The island, on the south coast of Manus is part of Ward 6 of the POBUMA local level government area.  Nyapio is around a kilometer long, around 400 meters wide and has sparse vegetation. These Titan language speaking people do not have a trade store, a school or an aidpost on the island. Their livelihood and major source of income is fishing. They fish from the sea and then sell their catch to villages along mainland Manus or to Lorengau for cash. Other times they exchange fish with the Lou islanders for fresh vegetables. On the island, they have coconuts, banana, pawpaw, taro and very few sago trees but apart from that there are not too many food crops. The island is just three to four metes above sea level and even water is scarce on this island. When the seasonal trade winds become harsh, food from the sea becomes even harder to find making hunger a real issue at times.

The Nyapio sail on outrigger canoes to mainland Manus or the surrounding islands of M’buke, Lou or Baluan. They even sail to the nearest health service provider at Patu Health Centre on the mainland of Manus, some two to four hours away. One person I talked to explained that once, he had to take two children who were very sick most probably with Malaria, with their mothers, and sail on his outrigger canoe all the way to Lorengau town. They begun the journey in the middle of the night using the stars as their guide. All along the journey, the mothers kept keeping a cold press on the children’s bodies just to keep their fever at bay for that three hour journey on the high open seas. They arrived in Lorengau, just as daylight broke out.      

While their story seems sad and difficult, it is what makes them resilient in the face of constant hardship and continued difficulties. I usually write on my blog about community initiatives in Manus. So I was pleasantly surprised when I was invited by the community in September to come see a small project they had started early this year. It was there that I saw a resilient community at work. You see, being resilient means that when everything seems to be going wrong or difficult, strong people emerge and stand up to provide solutions to the problems faced by their communities.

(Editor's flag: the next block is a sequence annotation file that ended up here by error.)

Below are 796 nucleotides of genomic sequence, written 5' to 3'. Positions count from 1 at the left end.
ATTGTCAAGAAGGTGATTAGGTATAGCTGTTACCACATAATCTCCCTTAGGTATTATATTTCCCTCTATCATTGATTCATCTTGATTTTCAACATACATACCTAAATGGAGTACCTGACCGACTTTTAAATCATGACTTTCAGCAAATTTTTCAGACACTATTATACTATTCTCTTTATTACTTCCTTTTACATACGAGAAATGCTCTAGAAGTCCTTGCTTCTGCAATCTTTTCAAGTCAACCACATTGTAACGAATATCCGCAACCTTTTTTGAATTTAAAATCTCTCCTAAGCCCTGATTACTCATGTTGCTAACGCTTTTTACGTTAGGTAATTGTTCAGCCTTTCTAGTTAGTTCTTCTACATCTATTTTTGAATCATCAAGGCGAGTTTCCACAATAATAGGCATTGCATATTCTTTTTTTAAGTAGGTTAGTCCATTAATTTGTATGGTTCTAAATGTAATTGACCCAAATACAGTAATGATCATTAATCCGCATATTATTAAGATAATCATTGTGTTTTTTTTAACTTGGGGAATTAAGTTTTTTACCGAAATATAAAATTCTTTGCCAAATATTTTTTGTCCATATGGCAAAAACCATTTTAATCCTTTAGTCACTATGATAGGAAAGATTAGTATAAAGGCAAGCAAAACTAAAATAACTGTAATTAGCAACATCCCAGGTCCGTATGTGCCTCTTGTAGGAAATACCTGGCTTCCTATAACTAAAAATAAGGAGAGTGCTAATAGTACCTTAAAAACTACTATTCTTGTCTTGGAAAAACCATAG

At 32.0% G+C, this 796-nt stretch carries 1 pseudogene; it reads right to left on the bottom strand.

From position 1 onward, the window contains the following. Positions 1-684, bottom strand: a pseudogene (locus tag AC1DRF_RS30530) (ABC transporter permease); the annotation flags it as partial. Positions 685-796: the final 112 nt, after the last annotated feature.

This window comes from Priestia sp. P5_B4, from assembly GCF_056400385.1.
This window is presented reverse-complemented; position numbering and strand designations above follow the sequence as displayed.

The Nyapio people are a resilient people. Firstly, they sat down and thought long and hard about how they could solve some of their community problems. They knew that the island would, in its simplest and mundane form, still provide the solution. Then, the leaders decided to build a community based resort of sorts that would provide a means of an income to support their livelihood on the island. Together, they had this understanding that through such an enterprise, much more would come and eventually a school or an aidpost would become viable on their little island. In that way, they wouldn’t have to send their kids away to the mainlaind of Manus for months on end to gain basic education or sail the high open seas just to have access to life saving medication.

The young elite of the village, who live in Port Moresby, supported this move and began by chipping in cash and kind. Around ten young men on the island eventually built two bungalows – one completed using traditional materials like wood, sago leaves, bamboo thatched walls, etc while the other, still to complete, had a roofing iron. They are also building a septic toilet and shower room too. They sourced the raw materials from mainland Manus and shipped the rest of the materials from Lorengau. The community resort is 10 minutes away from the main village.

One of the two beach side bungalows being constructed.
The two beachside bungalows nestled quietly among the trees, sand and sea.